A few months ago, my Mag editors asked if I'd write a story about the past decade of fantasy sports. "Simmons turned us down" was how they wooed me. It's okay. I get lots of gigs that way. I'm Johnny Drama, waiting for the scraps Vince turns down.
Anyway, I immediately started to sweat about how I was going to frame such a huge topic. Then it hit me: The best example I can give of how far fantasy has come is that I am here. Just as ESPN pays Jaws to break down X's and O's and Peter Gammons to bring you inside the clubhouse, I am paid by the Worldwide Leader to be its lead fantasy analyst.

It's insane, right? That I basically have the same job as a guy like Da Coach?

Or is it?

According to the Fantasy Sports Trade Association, 19.4 million Americans and Canadians older than 12 play fantasy. Think about that. Better yet, don't think. Just compare. This past January, NBC aired an outdoor NHL game that drew the largest TV audience for regular-season hockey since 1996. The rating was 2.2, or roughly 3.75 million people. Do you get what this means? (Or at least what it means from my skewed perspective?) Fantasy has obviously overtaken hockey as the fourth most popular sport in America. Remind me to act smug the next time I pass Barry Melrose in the hall.

How in the world did this happen? How did fantasy go from a geeky, hard-to-explain hobby practiced by thousands to something that is as common as Mom, pie and congressional hearings? Well, with some help from my friends (and adversaries), let me take you on a journey to get to the bottom of all this.

According to the Tony Award-winning musical Avenue Q, the Internet is for porn. After spending a good deal of time investigating this claim, I'm willing to throw my support behind it. But I can also say the Internet is a huge reason for the fantasy explosion. All the things that once made the game supernerdy and niche—the endless statistical bookkeeping, the manually created standings—were suddenly being neatly produced with the click of a mouse. It was almost too easy.

Now, the one thing the Internet didn't do is wipe out the dork factor, but let's tackle that issue later. In the meantime, I want you to meet Peter Schoenke. Back in 1997, Peter and his crew launched RotoNews.com (now known as Rotowire.com), giving us fantasy owners a wondrous gift: the player news application. You know, here's an update on a guy, and here's the fantasy spin on that news.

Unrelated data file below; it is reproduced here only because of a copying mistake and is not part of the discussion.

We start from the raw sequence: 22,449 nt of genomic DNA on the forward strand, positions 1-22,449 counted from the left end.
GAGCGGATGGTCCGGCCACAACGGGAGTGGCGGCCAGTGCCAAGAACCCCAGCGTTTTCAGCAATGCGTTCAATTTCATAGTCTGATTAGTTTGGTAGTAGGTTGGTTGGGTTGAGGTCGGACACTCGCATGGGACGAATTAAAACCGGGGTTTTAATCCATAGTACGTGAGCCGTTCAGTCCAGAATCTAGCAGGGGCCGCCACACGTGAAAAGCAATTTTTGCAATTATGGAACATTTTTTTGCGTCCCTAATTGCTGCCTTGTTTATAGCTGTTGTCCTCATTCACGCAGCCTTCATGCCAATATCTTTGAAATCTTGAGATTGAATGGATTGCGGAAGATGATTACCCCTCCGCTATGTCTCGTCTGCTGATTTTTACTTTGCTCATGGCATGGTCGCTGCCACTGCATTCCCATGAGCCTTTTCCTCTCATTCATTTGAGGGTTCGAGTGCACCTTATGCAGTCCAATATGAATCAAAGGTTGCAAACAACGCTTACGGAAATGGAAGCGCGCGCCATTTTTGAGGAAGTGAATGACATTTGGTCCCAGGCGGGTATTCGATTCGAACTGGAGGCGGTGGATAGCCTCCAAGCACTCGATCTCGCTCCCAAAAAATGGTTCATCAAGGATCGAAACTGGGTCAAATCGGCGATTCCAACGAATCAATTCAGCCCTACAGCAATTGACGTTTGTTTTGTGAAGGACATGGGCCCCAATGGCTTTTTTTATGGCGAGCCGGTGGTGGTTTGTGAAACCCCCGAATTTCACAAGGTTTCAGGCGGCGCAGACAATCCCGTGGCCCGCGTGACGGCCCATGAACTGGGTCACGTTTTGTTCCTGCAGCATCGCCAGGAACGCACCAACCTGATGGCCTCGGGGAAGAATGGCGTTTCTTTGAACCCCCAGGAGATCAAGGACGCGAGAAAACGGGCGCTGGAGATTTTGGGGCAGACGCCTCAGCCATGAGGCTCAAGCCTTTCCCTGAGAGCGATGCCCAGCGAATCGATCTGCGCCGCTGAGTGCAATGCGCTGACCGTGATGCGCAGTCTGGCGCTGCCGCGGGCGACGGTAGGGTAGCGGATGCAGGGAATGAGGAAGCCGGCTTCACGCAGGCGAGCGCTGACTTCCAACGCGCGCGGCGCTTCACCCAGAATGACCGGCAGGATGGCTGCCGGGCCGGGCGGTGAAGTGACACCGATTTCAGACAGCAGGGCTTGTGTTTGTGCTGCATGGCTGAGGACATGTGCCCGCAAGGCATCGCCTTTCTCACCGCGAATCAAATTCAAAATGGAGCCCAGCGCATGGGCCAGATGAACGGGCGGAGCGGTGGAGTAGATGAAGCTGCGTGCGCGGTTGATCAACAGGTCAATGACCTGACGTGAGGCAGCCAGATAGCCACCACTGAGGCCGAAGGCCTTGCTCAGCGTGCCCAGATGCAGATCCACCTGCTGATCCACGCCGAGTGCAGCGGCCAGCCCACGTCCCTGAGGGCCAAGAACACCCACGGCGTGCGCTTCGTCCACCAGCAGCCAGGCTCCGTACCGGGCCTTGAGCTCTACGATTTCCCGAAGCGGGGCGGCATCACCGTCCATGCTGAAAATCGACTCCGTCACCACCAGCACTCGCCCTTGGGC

This changed everything. The days of feeling like a moron because you started a quarterback who, unbeknownst to you, had frayed his septum? Over. And you have Peter to thank.

Hey, guess who just popped up on my IM screen.

THE TALENTED MR. ROTO Peter, thank you. Now tell me, how did you start RotoNews.com?
SCHOENKE I was a stock trader in Chicago. Before the Internet, there were terminals on the trading floor that you could use to look up information on any stock. I realized what we really needed was an application like that for fantasy baseball so I could find info on the Padres' fourth outfielder without a subscription to an out-of-town paper. When the Internet came along, I bought some software, built a website and enlisted two friends—Jeff Erickson and Herb Ilk—to start it up.
TMR In 1998, '99, I was on RotoNews five, six times a day. Everyone in my league was.
SCHOENKE Our site got tons of traffic right away. People found us out of nowhere. We quit our day jobs about a year later.
TMR Hold on, I've got a call coming in. Perfect. It's Bill Simmons, a guy whose career took off at the same time that the Internet—and fantasy—did. Sports Guy, how's it going? Tell me something: How has the Internet changed the way you play fantasy?
SIMMONS Twenty years ago, my buddy Camp would mail out the scoring for our football league once a week, and we weren't allowed to make any changes. Now I can be in a bar at 12:59 p.m. on a Sunday and bench guys on my cell. Also, I love message boards and e-mails; they offer crueler, more elaborate ways to ridicule your friends than just calling them up. And is there a more underrated moment in life than checking the waiver-wire results?
TMR Wow, you even speak long.
SIMMONS I also think all these fantasy writers have leveled the field. Everyone likes the same guys and has the same sleepers. I don't like that. I would have all fantasy writers killed or at least tortured. Sorry, Matt.
TMR Very nice.

If the five basic questions are what, why, how, where and when-do-we-eat, we're at the why part now. Why has fantasy exploded? I mean, the web, cell phones, e-mail—all that
explains how it took off. But why did it hook so many people? Why did it create a nation of info-starved, refresh-button-pushing junkies?

Back to the Sports Guy.

SIMMONS For a lot of people, it's the way they keep in touch with their buddies from high school or college. It's why the drafts are actually more fun than humans should be allowed. Also, in the '90s, a lot of high school and college kids were playing fantasy—and getting ridiculed by everyone who was older. Now those kids are adults and make up most of the market, so no one is doing any ridiculing anymore. Really, the only people who should be ridiculed are people who write fantasy columns. Again, sorry.